Thevenin impedance with mutual inductance

Discussion in 'Homework Help' started by chadchoud, Dec 18, 2008.

  1. chadchoud

    Thread Starter Member

    Dec 18, 2008
    Hello. I attached my question to this thread.

    My attempt was [ (-10j+5j) || (6j) ] + 12j - 16j == -34j, but it seems wrong compared to the book's answers. The book gave -162j as a result.
    Can you help me figure out what is wrong?

    Thank you :)
  2. TurboDsm4g63

    New Member

    Dec 10, 2008
    If the attachment was better it would help
  3. chadchoud

    Thread Starter Member

    Dec 18, 2008
    I'm afraid I lost the original picture. Below are the values:

    W = 10^6 rad/s
    3 inductors 12microH, 5microH, 6microH, Mutual is 8microH
    Capacitor is 0.1microF

    I thought the circuit was clear enough :)
  4. The Electrician

    AAC Fanatic!

    Oct 9, 2007
    You can't solve this problem by just calculating parallel and series combinations of impedances; you'll have to use the loop method.

    Assume that a voltage source of 1 volt and a frequency of w=10^6 is applied to the top of the 12 uH inductor. Then your circuit will have two loops, one on the left consisting of the source, the 12 uH inductor and the 6 uH inductor. Let the current in that loop be designated I1, and let the current be oriented clockwise. Let the current in the right hand loop be designated I2, and also oriented clockwise.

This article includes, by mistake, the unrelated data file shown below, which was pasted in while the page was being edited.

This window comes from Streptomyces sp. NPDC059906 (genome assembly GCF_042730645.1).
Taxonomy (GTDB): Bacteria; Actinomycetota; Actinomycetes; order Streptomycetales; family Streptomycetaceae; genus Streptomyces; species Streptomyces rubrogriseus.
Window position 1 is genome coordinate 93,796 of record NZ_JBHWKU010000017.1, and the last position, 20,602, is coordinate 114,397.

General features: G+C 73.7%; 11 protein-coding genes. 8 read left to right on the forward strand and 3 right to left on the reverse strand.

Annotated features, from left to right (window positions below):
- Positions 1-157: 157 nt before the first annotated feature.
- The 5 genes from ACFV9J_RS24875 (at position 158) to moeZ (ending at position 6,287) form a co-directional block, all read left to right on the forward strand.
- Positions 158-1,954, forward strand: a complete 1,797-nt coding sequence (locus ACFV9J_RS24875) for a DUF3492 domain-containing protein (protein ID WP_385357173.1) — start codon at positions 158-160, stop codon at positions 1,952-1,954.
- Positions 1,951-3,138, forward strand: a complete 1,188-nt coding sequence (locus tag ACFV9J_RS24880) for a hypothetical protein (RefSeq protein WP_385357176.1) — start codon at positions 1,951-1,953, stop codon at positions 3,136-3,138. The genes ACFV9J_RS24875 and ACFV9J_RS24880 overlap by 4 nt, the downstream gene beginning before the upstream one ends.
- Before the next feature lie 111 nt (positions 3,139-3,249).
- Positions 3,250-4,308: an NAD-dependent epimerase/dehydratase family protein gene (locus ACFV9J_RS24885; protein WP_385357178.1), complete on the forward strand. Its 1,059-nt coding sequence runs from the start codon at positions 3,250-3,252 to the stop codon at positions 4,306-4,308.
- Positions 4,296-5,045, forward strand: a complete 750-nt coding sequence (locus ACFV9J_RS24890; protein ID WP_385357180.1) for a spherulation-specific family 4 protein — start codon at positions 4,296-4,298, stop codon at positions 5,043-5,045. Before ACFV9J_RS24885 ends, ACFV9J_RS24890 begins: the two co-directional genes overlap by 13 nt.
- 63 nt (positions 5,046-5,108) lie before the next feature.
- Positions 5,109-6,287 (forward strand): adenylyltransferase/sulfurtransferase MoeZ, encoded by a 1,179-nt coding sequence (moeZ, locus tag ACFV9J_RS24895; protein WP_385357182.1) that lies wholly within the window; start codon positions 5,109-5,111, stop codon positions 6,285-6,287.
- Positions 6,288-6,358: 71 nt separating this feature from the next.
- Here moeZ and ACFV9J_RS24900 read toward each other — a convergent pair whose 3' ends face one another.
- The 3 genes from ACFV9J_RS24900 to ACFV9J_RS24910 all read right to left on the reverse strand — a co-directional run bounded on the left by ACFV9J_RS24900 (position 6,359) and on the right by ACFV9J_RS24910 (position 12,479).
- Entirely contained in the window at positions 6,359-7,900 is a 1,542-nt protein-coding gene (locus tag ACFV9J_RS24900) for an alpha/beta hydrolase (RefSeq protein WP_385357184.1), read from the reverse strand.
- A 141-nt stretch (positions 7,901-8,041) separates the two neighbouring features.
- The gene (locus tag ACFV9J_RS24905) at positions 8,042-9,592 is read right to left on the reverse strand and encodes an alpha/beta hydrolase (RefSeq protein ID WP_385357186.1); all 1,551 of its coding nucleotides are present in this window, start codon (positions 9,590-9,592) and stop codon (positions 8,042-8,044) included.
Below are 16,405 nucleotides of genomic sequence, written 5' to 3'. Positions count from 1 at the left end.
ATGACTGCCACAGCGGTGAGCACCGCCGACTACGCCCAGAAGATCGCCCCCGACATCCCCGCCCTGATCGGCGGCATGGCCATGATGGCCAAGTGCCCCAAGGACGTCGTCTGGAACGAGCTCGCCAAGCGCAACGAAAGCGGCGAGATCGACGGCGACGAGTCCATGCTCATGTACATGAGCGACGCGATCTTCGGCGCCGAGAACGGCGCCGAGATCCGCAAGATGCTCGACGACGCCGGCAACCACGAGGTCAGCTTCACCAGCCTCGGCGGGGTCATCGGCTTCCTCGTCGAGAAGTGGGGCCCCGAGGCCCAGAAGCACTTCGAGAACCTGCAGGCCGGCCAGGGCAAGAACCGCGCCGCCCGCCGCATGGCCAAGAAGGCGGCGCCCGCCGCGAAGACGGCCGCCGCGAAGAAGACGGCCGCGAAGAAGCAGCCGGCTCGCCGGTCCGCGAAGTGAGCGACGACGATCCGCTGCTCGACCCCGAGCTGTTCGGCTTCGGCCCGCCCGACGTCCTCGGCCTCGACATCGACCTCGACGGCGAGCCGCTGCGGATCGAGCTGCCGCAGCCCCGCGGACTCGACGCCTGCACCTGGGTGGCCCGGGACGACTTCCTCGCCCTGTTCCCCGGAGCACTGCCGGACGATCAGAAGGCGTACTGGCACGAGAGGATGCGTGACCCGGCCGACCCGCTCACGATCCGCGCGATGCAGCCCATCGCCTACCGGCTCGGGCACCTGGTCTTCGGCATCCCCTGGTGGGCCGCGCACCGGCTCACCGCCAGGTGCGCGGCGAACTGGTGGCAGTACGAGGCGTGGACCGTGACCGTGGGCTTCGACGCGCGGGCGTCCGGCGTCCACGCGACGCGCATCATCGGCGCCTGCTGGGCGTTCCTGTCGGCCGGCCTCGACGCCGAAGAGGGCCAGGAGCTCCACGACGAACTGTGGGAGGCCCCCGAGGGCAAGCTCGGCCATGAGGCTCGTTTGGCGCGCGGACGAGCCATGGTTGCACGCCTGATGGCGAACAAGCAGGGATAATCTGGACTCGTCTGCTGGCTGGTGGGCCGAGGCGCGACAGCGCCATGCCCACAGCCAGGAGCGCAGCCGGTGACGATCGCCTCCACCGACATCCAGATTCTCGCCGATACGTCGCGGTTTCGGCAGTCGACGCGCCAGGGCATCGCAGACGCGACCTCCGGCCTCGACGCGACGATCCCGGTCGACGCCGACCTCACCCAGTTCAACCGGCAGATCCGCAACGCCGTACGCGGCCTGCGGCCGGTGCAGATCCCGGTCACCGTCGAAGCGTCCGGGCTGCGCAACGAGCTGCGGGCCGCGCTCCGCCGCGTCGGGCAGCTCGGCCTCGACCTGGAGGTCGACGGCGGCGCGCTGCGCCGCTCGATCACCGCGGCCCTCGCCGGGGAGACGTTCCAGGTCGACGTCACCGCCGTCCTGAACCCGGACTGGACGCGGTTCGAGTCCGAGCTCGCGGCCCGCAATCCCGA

Then the voltage across the 12 uH inductor will be j*12*I1 - J*8*I1 + J*8*I2.

    The voltage across the 6 uH inductor will be J*6*I1 - J*8*I1 - J*6*I2.

    Summing the drops across the 12 uH and 6 uH inductors and equating to the voltage of the source, we get as our first equation:

    J*2*I1 + J*2*I2 = 1

    For our second equation, the drop across the 6 uH inductor is J*8*I1 - J*6*I1 + j*6*I2. The drop across the 5 uH inductor is J*5*I2 and the drop across the capacitor is -j*10*I2.

    This gives a second equation of:

    j*2*I1 + j*1*I2 = 0

    If you solve these two simultaneous equations, you will get I1 = j*1/2. Divide the value of the voltage source, which is 1, by this current and you get Zin = -j*2.

    I verified this result with a spice simulation. I can't explain why your book has a different answer.
  5. chadchoud

    Thread Starter Member

    Dec 18, 2008
    Thank you Electrician :)
    Today our teacher came to class and told us that this exercise's answer is wrong in the book. -2j is correct :> I'm sorry :>

    Thanks for the explanation :) I also figured out another way to do it - by using the T-equivalent of the 2 inductors with mutual inductance. It turns out to be:

    [ (-10j+5j+8j)||(-2j) ] + 4j = -2j

    Thanks for the assistance :>